Yeah, but it should be the fun part of complex, because it’s more interconnected and more than one way to build something. Without biters there’s no real pressure.

Sea block? Sea block is just angel-bob but where I think you get minerals and ores from processing water. The real difference is that in the normal game you can build anywhere you want, but then have to deal with the transportation. In Sea block you expand your base area through landfill, but you have to produce that as well, so you are constantly spatially confined and so have to build things in the most compacted way.

I haven’t tried it but it seems more gimmicky and I don’t think it plays all that differently.

Absolutely. It really looks like an interesting mod and seems to be gaining interest.

This is very off topic… But not so much. I’m putting it here for the people who might be looking here… for a suggestion.

I don’t know what’s happening this year, but I’m finding the best games of my entire life, and they seem to appear out of nothing even if they’ve always been there. Earlier this year I discovered Factorio with mods, this summer I got into Rimworld (I, and this forum, we’ve been fans of Dwarf Fortress from the beginning, discussing it here before it was known to the world, I even gave Tarn Adams my webserver for client mirrors when it got popular).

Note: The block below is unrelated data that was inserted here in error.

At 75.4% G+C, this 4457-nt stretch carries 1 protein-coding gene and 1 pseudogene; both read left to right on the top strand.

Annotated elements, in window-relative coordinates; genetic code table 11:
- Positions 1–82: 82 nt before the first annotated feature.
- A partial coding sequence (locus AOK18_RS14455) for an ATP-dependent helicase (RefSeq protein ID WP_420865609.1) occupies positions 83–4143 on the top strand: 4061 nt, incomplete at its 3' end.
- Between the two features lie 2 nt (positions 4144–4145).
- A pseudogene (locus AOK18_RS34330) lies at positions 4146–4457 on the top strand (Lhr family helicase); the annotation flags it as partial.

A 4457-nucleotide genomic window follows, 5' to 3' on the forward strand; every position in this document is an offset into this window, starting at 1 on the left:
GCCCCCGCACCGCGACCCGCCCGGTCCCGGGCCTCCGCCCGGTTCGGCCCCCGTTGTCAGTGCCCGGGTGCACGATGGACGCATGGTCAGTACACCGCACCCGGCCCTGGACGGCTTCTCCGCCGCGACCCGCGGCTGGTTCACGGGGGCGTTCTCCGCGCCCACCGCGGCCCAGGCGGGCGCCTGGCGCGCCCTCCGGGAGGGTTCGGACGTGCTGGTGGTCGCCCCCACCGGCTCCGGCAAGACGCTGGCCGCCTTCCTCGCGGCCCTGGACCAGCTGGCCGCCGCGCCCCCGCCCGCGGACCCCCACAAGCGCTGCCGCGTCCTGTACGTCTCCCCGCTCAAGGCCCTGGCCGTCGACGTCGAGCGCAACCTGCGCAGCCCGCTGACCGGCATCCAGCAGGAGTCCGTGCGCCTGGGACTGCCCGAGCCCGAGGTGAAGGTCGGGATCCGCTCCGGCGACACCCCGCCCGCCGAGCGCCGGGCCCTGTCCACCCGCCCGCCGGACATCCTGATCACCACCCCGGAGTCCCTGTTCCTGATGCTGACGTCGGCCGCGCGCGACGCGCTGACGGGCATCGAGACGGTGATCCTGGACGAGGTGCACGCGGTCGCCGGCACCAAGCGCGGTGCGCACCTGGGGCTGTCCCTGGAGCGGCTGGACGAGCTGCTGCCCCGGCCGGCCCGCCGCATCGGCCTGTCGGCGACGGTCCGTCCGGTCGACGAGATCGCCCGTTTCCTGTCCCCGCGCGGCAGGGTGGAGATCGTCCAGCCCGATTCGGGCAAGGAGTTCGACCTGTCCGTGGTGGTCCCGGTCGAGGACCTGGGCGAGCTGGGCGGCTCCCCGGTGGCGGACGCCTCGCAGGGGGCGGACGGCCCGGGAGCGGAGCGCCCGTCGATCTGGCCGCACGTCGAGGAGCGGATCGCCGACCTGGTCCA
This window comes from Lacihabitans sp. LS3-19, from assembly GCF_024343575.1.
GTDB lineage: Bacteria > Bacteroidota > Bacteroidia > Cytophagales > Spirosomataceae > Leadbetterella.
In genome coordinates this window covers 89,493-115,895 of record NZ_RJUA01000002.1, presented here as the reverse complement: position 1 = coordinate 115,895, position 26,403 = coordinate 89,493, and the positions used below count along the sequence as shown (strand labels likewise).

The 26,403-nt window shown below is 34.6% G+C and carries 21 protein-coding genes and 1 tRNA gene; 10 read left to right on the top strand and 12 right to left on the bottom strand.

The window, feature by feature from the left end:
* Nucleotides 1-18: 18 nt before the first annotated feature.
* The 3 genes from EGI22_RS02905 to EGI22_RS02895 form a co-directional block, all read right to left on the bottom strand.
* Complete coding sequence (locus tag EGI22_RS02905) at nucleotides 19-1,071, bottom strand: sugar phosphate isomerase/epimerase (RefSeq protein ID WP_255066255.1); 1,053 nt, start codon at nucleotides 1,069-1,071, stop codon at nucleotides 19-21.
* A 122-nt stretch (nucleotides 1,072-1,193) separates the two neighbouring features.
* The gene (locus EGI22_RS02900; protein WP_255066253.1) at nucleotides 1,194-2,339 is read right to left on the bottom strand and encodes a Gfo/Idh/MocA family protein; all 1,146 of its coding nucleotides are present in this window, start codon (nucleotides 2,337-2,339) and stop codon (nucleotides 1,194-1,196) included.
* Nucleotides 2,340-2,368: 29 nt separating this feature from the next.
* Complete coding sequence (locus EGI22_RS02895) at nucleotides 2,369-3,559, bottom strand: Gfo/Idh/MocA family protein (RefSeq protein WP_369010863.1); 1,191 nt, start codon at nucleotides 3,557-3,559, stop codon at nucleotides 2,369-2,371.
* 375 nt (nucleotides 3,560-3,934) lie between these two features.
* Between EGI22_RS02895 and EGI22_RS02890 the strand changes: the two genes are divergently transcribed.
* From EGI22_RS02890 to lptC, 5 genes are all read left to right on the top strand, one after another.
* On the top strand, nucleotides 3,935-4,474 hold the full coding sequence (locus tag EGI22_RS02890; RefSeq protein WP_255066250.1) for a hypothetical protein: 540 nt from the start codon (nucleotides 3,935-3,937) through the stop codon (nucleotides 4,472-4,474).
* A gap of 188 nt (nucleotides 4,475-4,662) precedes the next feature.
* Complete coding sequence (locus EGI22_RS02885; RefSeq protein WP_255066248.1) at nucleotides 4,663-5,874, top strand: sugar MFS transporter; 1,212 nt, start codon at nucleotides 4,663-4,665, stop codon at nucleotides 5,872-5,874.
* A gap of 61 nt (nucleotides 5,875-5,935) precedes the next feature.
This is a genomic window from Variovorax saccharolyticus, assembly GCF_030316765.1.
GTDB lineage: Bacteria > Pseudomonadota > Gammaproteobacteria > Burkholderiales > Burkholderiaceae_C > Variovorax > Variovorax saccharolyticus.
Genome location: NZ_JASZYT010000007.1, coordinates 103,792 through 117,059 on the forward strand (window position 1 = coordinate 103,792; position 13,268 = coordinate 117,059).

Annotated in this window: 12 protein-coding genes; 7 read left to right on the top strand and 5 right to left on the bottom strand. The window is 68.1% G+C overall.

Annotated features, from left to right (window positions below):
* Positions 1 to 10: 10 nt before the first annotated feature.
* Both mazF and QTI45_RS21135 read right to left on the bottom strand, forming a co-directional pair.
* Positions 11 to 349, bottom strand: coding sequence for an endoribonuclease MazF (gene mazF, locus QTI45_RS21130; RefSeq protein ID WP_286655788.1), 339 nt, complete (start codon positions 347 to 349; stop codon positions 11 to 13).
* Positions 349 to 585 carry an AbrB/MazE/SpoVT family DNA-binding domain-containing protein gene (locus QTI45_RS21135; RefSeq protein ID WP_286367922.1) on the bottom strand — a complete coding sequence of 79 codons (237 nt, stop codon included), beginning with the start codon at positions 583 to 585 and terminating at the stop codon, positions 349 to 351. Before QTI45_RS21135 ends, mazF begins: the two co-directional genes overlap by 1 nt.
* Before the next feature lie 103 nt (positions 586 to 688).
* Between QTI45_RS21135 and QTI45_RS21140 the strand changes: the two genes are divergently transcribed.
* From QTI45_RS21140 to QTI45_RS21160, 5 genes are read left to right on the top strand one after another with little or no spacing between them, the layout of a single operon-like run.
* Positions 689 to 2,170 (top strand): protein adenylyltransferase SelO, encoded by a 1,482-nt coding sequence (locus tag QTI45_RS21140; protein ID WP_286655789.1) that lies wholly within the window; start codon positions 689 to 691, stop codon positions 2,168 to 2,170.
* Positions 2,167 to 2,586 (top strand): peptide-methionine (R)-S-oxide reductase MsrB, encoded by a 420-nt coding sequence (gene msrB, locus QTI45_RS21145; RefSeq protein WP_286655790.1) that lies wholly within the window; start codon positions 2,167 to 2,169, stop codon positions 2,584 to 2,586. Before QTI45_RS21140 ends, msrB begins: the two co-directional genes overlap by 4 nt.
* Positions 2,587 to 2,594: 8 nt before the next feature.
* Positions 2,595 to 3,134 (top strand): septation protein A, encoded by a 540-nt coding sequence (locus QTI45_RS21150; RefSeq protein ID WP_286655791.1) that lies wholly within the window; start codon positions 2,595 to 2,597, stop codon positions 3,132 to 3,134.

Now everything’s happening this week. Three days ago I discovered Tarkov singleplayer with mods. The following day I discovered a wonderful game that is a DF-like, Rimworld-like, Songs of Syx. This one written in java but running at 20% CPU on my 13+ years old pc. With 70 villagers… for a game with a population cap of 15k. I played it for 18 hours. In the same day. It’s an extremely relaxing Dwarf Fortress that does everything right (DF is a mess of a game that is a masterpiece, but does everything wrong from game design perspective, this one is the opposite, it’s very simple but it’s designed with brilliance). I suppose the game wants you to accelerate some activities, since it allows to speed up the time. But I never hit that button. It’s zen like experience I kept sometime running on its own, just me watching or doing some other stuff while it kept running in the background. It has a beautiful music that never stopped. After 18 hours it’s now seared into my brain and now it continues even when the game is closed.

I’ve read the developer plans to expand it for the next few… YEARS. This now joins the group of games that have a permanent place on the disk. The forever games.

And, speaking about forever games written in Java, I found something that melted my brain. I don’t even know why I completely missed this and how it’s even possible that it exists: Minecraft.

Well, of course I knew Minecraft already, and in fact, speaking of this forum, we didn’t just discover DF when it wasn’t know (and contributed to make it popular), but Minecraft too. Actually I think I also a played a very earlier tech demo where there was nothing to do.

But what I found out yesterday wasn’t just Minecraft, but Minecraft… with mods. But not just mods. GregTech. But not just GregTech, mod packs with hundreds of mods, built as total overhauls (what’s known as “Feed the Beast”). But not just modpacks. GTNH.